Twitter: Like A Giant FU Carved On The Wall Of A Bathroom Stall
February 21, 2013

Twitter: Like A Giant FU Carved On The Wall Of A Bathroom Stall

To roughly paraphrase a popular movie quote: “If having your Twitter account hacked is cool, consider me Miles Davis.”

It seems these days everyone is having their Twitter account hacked into. Burger King, for instance, had their account compromised earlier this week. The hucksters responsible for the attack claimed the burger joint had been purchased by rival McDonald’s.

Yesterday, motor company Jeep suffered a similar, yet much shorter-lived fate when cyber attackers broke into their Twitter account, claimed they had been purchased by Cadillac, and even offered a suggested acronym for the company.

Why, even popular singer and BlackBerry Worldwide Creative Director Alicia Keys has been hacked recently, (according to Keys) with the perpetrator sending out some lyrics with missing punctuation. Grammatical errors aside, the real damage here was the device used to send the Tweet: an iPhone — as in the phone which helped take down RIM as a phone leader, a fall from which the company is struggling to recover.

The Jeep hackers quickly swapped the stock Jeep icon as the avatar for the Cadillac insignia and replaced the existing bio with something more…unique.

“The official Twitter handle for the Jeep — Just Empty Every Pocket, Sold To Cadillac,” read the new bio, just before devolving into a mess of emoticons, hashtags, fake links and racially insensitive comments. Like the Burger King hack, the Jeep attackers used their new platform to Tweet vulgar language and accuse employees of drug use. The attackers are also apparent fans of a rapper by the name of Chief Keef.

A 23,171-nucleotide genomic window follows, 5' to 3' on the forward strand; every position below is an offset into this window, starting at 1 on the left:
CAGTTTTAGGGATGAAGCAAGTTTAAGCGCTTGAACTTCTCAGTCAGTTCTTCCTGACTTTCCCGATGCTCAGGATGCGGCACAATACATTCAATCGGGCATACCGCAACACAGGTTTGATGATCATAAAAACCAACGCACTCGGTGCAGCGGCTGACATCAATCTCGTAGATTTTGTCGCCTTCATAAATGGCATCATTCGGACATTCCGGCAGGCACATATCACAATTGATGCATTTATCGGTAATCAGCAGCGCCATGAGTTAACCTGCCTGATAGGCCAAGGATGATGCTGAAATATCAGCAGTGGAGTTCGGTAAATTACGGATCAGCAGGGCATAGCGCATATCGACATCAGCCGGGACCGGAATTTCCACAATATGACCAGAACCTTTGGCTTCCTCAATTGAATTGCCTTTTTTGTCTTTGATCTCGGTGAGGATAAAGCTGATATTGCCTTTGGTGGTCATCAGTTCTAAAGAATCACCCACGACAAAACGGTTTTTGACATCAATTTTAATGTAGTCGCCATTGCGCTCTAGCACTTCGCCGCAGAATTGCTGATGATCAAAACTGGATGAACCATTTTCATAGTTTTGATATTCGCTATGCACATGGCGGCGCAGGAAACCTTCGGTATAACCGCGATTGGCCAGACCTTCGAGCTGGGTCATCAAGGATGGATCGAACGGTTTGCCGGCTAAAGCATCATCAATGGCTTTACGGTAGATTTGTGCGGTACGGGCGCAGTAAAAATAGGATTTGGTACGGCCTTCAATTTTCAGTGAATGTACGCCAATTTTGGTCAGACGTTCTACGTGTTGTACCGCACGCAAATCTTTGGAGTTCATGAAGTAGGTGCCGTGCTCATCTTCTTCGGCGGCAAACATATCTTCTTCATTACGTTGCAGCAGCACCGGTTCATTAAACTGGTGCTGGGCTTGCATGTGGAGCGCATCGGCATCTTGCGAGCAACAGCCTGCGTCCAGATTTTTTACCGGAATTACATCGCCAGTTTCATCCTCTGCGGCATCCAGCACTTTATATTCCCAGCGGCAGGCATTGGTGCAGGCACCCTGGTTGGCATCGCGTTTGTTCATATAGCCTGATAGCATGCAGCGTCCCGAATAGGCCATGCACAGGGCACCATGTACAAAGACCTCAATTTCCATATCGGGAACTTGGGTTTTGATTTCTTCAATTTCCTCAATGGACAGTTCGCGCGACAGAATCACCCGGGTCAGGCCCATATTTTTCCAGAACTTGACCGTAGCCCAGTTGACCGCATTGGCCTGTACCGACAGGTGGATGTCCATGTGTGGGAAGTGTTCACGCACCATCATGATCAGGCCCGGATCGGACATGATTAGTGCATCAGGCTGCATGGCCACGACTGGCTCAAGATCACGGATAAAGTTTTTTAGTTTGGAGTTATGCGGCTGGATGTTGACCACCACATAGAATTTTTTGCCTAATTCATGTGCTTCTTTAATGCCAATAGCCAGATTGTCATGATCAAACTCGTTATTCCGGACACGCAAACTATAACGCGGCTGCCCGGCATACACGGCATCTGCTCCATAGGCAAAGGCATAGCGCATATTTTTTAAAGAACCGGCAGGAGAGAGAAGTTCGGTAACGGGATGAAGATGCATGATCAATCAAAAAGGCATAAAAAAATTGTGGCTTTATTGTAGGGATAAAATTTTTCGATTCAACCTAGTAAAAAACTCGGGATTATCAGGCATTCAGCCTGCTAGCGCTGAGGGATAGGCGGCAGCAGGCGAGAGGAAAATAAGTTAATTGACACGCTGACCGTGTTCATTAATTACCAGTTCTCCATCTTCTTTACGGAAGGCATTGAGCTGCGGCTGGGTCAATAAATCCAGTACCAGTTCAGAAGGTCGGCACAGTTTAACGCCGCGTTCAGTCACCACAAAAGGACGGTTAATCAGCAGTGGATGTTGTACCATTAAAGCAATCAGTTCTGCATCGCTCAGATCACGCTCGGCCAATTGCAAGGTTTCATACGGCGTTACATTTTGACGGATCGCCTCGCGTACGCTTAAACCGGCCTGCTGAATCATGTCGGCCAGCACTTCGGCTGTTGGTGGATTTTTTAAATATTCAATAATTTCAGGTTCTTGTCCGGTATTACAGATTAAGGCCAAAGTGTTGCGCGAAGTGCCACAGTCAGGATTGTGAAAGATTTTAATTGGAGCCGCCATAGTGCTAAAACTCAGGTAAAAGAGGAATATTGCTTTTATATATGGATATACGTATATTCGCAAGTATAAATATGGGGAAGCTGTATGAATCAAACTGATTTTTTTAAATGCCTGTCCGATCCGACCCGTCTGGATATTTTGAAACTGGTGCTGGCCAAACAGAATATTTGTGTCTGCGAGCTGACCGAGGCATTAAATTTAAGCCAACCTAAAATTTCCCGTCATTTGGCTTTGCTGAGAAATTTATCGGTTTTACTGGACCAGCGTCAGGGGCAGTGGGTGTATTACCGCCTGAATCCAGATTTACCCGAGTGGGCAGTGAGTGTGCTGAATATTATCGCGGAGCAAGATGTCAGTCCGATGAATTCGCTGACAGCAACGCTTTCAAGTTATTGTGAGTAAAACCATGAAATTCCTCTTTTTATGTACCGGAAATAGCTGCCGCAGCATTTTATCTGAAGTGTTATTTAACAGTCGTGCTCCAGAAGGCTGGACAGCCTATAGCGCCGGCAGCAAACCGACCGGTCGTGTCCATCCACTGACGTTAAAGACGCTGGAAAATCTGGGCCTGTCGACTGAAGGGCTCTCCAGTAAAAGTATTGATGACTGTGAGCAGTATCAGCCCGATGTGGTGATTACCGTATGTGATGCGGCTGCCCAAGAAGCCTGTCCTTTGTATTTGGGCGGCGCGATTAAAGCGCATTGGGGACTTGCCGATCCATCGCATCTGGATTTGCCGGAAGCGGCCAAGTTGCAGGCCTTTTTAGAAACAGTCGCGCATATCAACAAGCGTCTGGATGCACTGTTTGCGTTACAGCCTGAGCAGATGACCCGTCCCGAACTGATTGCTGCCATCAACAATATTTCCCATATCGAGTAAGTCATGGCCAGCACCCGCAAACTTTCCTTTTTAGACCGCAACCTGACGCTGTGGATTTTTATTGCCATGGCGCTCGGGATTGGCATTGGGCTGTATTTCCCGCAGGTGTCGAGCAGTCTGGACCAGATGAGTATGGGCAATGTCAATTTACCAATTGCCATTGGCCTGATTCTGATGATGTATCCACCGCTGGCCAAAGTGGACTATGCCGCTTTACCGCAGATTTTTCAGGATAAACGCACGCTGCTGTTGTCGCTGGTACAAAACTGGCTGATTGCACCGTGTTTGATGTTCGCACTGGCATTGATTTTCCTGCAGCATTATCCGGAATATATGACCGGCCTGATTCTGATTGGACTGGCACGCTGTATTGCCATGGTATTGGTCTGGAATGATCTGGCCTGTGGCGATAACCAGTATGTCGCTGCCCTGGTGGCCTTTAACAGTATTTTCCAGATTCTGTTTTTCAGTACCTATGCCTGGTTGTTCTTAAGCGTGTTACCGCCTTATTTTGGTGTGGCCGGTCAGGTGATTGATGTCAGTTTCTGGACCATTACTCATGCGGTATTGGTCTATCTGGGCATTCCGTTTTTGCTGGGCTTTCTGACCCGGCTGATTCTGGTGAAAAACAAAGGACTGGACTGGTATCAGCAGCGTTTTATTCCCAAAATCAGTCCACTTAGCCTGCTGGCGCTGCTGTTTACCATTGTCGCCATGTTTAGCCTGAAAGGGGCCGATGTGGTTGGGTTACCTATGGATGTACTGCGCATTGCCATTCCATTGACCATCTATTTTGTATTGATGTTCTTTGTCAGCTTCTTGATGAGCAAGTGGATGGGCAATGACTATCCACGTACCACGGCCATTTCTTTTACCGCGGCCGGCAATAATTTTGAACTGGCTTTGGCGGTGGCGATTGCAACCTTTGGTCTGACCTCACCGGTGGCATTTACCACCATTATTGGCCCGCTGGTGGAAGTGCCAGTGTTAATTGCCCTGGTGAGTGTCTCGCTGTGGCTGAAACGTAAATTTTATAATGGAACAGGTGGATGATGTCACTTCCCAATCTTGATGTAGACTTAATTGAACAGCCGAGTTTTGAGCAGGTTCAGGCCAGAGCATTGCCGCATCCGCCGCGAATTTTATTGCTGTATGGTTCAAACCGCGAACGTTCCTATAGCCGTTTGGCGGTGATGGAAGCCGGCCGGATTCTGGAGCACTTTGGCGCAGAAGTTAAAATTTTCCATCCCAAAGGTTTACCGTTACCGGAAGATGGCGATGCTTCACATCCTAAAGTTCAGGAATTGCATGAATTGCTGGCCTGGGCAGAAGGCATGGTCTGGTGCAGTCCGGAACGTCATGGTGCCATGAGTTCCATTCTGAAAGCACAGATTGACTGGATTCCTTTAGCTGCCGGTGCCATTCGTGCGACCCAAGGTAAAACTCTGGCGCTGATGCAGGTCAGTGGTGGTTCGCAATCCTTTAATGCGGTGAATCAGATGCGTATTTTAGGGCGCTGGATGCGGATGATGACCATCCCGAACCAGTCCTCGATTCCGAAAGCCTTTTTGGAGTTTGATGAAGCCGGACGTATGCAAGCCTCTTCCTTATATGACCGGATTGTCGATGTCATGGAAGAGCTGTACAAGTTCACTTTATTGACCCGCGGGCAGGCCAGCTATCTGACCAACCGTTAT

I’m sure Mr. Keef is tickled green to be an unwitting bystander in this entire ordeal.

Not long after the fake messages about drugs and rappers started spewing from the hacked Jeep account, Cadillac’s PR team leapt to their devices and washed their hands of the ordeal.

“Just to clarify, Cadillac is not connected to the hack of the @Jeep Twitter account.”

Unlike the Burger King Attack of ’13, these Jeep hackers only had control of the account for about nine minutes before Twitter jumped in and restored order.

In an interesting move, Viacom-owned television stations BET and MTV used the recent rash of hacked accounts to drum up some publicity for themselves and hacked one another. These exchanges were all in good fun, of course, with either company poking fun at each other’s programs and awards shows.

Not to show my age, (though I suppose I already have by quoting an 18-year old movie at the onset of this piece) but I have a hard time understanding the allure of breaking into a Twitter account.

Is this the modern age’s equivalent to streaking across the field while a ball game is being played?

Is forcibly breaking into a Twitter account the new generation’s “Soy Bomb?”

These kinds of hacks are almost always used to spew insensitive or hateful language and curse words. Twitter, it seems, is their bathroom wall and they can’t wait to scratch in a giant “FU” in the farthest stall.

Though Twitter seems to be on the ball with this kind of stuff, it’s best to protect yourself with a solid password and 2-step verification when attempting to reset a password.

Otherwise, you may also find yourself amongst the “cool kids” who have been hacked.

The cool kids in this situation, of course, being Burger King, Jeep and Alicia Keys.

I know…it felt weird typing it, too.

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